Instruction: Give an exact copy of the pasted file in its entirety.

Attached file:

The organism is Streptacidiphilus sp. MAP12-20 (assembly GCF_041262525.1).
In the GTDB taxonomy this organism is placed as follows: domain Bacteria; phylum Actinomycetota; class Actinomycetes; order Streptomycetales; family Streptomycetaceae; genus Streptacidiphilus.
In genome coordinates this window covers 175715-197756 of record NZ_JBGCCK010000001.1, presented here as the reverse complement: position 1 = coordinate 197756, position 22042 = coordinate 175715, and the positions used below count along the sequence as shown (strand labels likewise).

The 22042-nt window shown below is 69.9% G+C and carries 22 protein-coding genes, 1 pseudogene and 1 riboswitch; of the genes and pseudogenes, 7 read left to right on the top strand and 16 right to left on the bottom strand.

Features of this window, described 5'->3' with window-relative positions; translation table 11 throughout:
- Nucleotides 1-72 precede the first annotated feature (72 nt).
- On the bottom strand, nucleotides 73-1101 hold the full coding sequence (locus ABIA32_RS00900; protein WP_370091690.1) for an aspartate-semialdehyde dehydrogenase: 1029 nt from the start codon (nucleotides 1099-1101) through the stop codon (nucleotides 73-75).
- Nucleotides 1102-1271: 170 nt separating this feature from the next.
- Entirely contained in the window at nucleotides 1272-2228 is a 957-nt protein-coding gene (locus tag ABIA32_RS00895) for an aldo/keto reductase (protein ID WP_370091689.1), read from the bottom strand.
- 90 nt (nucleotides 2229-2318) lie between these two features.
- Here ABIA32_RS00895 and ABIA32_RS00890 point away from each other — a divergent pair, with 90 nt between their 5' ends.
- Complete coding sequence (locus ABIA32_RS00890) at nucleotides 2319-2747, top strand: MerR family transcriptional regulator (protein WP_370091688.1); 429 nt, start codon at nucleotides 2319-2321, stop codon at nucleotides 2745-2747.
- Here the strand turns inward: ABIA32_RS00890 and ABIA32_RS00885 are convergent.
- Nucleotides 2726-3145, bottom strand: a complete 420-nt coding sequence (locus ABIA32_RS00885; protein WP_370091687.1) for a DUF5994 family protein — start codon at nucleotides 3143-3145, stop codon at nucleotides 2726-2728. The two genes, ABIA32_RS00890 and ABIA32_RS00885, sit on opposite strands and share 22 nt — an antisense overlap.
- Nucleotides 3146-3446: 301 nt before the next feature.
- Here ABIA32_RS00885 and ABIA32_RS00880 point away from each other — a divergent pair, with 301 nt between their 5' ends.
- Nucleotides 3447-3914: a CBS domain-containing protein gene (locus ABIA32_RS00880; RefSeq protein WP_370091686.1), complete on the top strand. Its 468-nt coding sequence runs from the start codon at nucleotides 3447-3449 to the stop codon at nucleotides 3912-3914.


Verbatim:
The organism is Streptacidiphilus sp. MAP12-20 (assembly GCF_041262525.1).
In the GTDB taxonomy this organism is placed as follows: domain Bacteria; phylum Actinomycetota; class Actinomycetes; order Streptomycetales; family Streptomycetaceae; genus Streptacidiphilus.
In genome coordinates this window covers 175715-197756 of record NZ_JBGCCK010000001.1, presented here as the reverse complement: position 1 = coordinate 197756, position 22042 = coordinate 175715, and the positions used below count along the sequence as shown (strand labels likewise).

The 22042-nt window shown below is 69.9% G+C and carries 22 protein-coding genes, 1 pseudogene and 1 riboswitch; of the genes and pseudogenes, 7 read left to right on the top strand and 16 right to left on the bottom strand.

Features of this window, described 5'->3' with window-relative positions; translation table 11 throughout:
- Nucleotides 1-72 precede the first annotated feature (72 nt).
- On the bottom strand, nucleotides 73-1101 hold the full coding sequence (locus ABIA32_RS00900; protein WP_370091690.1) for an aspartate-semialdehyde dehydrogenase: 1029 nt from the start codon (nucleotides 1099-1101) through the stop codon (nucleotides 73-75).
- Nucleotides 1102-1271: 170 nt separating this feature from the next.
- Entirely contained in the window at nucleotides 1272-2228 is a 957-nt protein-coding gene (locus tag ABIA32_RS00895) for an aldo/keto reductase (protein ID WP_370091689.1), read from the bottom strand.
- 90 nt (nucleotides 2229-2318) lie between these two features.
- Here ABIA32_RS00895 and ABIA32_RS00890 point away from each other — a divergent pair, with 90 nt between their 5' ends.
- Complete coding sequence (locus ABIA32_RS00890) at nucleotides 2319-2747, top strand: MerR family transcriptional regulator (protein WP_370091688.1); 429 nt, start codon at nucleotides 2319-2321, stop codon at nucleotides 2745-2747.
- Here the strand turns inward: ABIA32_RS00890 and ABIA32_RS00885 are convergent.
- Nucleotides 2726-3145, bottom strand: a complete 420-nt coding sequence (locus ABIA32_RS00885; protein WP_370091687.1) for a DUF5994 family protein — start codon at nucleotides 3143-3145, stop codon at nucleotides 2726-2728. The two genes, ABIA32_RS00890 and ABIA32_RS00885, sit on opposite strands and share 22 nt — an antisense overlap.
- Nucleotides 3146-3446: 301 nt before the next feature.
- Here ABIA32_RS00885 and ABIA32_RS00880 point away from each other — a divergent pair, with 301 nt between their 5' ends.
- Nucleotides 3447-3914: a CBS domain-containing protein gene (locus ABIA32_RS00880; RefSeq protein WP_370091686.1), complete on the top strand. Its 468-nt coding sequence runs from the start codon at nucleotides 3447-3449 to the stop codon at nucleotides 3912-3914.